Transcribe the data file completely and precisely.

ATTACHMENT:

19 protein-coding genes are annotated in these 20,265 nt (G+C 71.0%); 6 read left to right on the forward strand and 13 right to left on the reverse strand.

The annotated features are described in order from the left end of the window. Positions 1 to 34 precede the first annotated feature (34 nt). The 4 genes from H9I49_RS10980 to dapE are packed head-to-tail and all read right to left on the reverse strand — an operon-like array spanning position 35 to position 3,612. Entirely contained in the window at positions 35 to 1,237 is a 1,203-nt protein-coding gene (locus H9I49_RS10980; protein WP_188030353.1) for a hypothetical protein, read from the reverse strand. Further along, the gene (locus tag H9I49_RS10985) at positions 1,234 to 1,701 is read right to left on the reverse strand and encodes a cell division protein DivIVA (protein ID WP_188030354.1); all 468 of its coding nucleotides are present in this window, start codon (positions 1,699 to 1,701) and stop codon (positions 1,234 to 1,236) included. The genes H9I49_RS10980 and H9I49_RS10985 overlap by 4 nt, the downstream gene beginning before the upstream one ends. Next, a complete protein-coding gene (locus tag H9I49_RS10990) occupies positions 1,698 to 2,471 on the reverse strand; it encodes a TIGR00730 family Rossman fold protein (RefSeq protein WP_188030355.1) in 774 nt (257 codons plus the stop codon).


19 protein-coding genes are annotated in these 20,265 nt (G+C 71.0%); 6 read left to right on the forward strand and 13 right to left on the reverse strand.

The annotated features are described in order from the left end of the window. Positions 1 to 34 precede the first annotated feature (34 nt). The 4 genes from H9I49_RS10980 to dapE are packed head-to-tail and all read right to left on the reverse strand — an operon-like array spanning position 35 to position 3,612. Entirely contained in the window at positions 35 to 1,237 is a 1,203-nt protein-coding gene (locus H9I49_RS10980; protein WP_188030353.1) for a hypothetical protein, read from the reverse strand. Further along, the gene (locus tag H9I49_RS10985) at positions 1,234 to 1,701 is read right to left on the reverse strand and encodes a cell division protein DivIVA (protein ID WP_188030354.1); all 468 of its coding nucleotides are present in this window, start codon (positions 1,699 to 1,701) and stop codon (positions 1,234 to 1,236) included. The genes H9I49_RS10980 and H9I49_RS10985 overlap by 4 nt, the downstream gene beginning before the upstream one ends. Next, a complete protein-coding gene (locus tag H9I49_RS10990) occupies positions 1,698 to 2,471 on the reverse strand; it encodes a TIGR00730 family Rossman fold protein (RefSeq protein WP_188030355.1) in 774 nt (257 codons plus the stop codon).